July 2022


November 2022

J. Hartman, B.J.H. van Kempen, P.R. Tuinman Department of Intensive Care Medicine, Amsterdam UMC, Vrije Universiteit Amsterdam, Amsterdam, the Netherlands


J. Hartman – ORCID ID: 0000-0003-2538-3856
Clinical Image

Electrocardiographic changes typical for Wellens’ syndrome


A 77-year-old male was admitted with COVID-19 requiring intubation, prone positioning and treatment for bilateral segmental pulmonary embolism. Medical history consisted of type 2 diabetes and stable chronic lymphocytic leukaemia. Two weeks after intubation, he developed electrocardiographic changes with deeply inverted T waves in leads V2 to V4 (figure 1). Electrolytes were normal. Cardiac biomarkers were significantly elevated. The day after, a transthoracic echocardiography showed moderate left ventricular dysfunction with anterior wall akinesia and normal right ventricular function. The patient was treated conservatively with a beta blocker and clopidogrel on top of unfractionated heparin. Four days later he went into cardiac arrest due to ventricular fibrillation for which cardiopulmonary resuscitation and defibrillation were performed with return of spontaneous circulation. Coronary angiogram demonstrated significant stenosis of the distal left main coronary artery and proximal left anterior descending artery (LAD), for which a bifurcation stenting procedure was performed successfully. Triple anticoagulation therapy was started. Despite a negative fluid balance with loop diuretics in the days after coronary intervention, progression of hypoxaemia persisted and the patient died after the transition of the treatment goals from cure to comfort.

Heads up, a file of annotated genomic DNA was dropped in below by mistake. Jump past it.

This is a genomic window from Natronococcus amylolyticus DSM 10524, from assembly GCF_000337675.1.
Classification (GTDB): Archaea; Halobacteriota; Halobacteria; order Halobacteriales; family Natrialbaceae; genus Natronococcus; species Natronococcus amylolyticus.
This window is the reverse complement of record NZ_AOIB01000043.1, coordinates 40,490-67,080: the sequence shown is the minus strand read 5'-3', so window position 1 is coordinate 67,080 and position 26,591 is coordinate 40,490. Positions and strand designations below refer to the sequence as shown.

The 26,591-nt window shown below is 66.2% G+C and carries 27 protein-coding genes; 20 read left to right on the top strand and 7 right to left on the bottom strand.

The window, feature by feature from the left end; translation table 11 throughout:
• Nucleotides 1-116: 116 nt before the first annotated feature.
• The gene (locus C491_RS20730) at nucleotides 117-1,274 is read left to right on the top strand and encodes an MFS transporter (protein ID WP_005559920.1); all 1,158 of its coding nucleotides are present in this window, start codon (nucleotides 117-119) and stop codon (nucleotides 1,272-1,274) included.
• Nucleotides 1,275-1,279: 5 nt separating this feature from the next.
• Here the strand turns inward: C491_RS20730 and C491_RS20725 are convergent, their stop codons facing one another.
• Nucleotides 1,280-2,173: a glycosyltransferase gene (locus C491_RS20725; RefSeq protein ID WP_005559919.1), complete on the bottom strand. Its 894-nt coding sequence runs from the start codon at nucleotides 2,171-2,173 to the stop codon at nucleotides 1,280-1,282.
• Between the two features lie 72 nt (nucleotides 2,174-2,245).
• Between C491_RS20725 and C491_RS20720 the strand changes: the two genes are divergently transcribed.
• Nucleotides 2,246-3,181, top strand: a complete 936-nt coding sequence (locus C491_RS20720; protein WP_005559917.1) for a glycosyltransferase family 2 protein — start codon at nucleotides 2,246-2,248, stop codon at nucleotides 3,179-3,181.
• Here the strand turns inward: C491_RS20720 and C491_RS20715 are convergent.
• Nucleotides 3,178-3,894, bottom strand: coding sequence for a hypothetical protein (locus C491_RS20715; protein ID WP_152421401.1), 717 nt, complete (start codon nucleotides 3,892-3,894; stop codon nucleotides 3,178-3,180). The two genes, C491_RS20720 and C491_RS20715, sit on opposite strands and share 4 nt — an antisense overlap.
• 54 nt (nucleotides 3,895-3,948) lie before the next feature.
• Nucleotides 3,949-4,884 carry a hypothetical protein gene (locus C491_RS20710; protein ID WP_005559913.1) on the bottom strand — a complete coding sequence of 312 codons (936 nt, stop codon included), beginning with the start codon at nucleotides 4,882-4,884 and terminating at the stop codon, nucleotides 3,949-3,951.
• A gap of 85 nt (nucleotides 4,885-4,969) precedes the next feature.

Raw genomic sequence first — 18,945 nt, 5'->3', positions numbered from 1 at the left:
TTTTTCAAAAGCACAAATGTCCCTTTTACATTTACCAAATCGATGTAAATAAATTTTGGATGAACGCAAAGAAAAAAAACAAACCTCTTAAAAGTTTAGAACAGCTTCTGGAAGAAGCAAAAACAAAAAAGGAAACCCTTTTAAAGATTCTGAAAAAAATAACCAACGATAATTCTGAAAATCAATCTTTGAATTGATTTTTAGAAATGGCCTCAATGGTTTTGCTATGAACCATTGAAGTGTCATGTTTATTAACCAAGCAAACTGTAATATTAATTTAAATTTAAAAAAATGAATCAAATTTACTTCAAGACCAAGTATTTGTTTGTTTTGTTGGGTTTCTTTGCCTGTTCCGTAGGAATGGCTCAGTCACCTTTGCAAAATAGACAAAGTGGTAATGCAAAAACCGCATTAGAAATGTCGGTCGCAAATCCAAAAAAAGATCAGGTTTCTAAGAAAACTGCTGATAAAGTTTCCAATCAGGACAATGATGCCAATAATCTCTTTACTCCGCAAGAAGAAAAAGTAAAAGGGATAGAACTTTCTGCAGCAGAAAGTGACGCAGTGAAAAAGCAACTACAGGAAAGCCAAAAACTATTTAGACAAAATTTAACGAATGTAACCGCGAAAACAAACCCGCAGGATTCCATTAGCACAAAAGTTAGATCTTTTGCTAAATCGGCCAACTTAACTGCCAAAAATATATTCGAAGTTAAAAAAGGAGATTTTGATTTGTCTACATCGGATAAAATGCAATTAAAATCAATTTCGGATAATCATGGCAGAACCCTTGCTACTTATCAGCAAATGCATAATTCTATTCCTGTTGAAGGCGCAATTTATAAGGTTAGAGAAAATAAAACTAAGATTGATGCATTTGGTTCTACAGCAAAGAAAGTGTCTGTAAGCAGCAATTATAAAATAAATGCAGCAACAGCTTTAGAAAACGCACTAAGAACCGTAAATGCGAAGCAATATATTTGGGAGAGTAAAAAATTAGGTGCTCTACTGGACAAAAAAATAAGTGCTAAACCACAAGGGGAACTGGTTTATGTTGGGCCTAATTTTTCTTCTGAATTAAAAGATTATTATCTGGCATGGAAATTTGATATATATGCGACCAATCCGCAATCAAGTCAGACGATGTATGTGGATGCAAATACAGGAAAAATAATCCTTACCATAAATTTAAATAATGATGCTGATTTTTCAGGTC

Wellens’ syndrome, also known as LAD coronary syndrome, is a clinical syndrome specific for critical stenosis of the LAD. It was first described by De Zwaan et al. in 1982 in patients with unstable angina, of which 75% developed anterior wall myocardial infarction weeks after admission.[1] Electrocardiographic changes can beclassified in two types. Type A is characterised by biphasic terminal negative T waves in leads V2 and V3 and occurs in approximately 25% of cases (figure 2). Type B is characterised by deeply inverted T waves in leads V2 and V3 and occurs in approximately 75% of cases.


In both types the T wave abnormalities can extend from V1 to V6 and the ST segment is isoelectric or minimally elevated (<1 mm). Precordial Q waves are absent and R wave progression is normal. A history of chest pain is necessary for diagnosis but can be difficult to obtain in ICU patients. Cardiac biomarkers should be normal or slightly elevated, but in ICU patients multiple factors can contribute to a more significant elevation. The T wave abnormalities could be explained by transient complete occlusion and reperfusion, mimicking the changes seen with reperfusion after coronary intervention. The differential diagnosis consists of pulmonary embolism, left ventricular hypertrophy, Brugada syndrome, hypokalaemia and raised intracranial pressure.

The patient in our case had an increased risk for coronary atherosclerosis due to age and diabetes. COVID-19 increases the risk of arterial thrombosis and causes an unfavourable balance between myocardial oxygen consumption and delivery. These factors probably contributed to transient myocardial ischaemia of the anterior wall and manifestation of the electrocardiographic abnormalities. Recognition of these specific electrocardiographic findings is important as timely diagnosis should trigger early invasive angiographic assessment.

All authors declare no conflict of interest. No funding or financial support was received. Written informed consent was obtained from the patient’s next of kin for the publication of this case report and the electrocardiogram.


  1. de Zwaan C, Bär FW, Wellens HJ. Characteristic electrocardiographic pattern indicating a critical stenosis high in left anterior descending coronary artery in patients admitted because of impending myocardial infarction. Am Heart J. 1982;103:730-6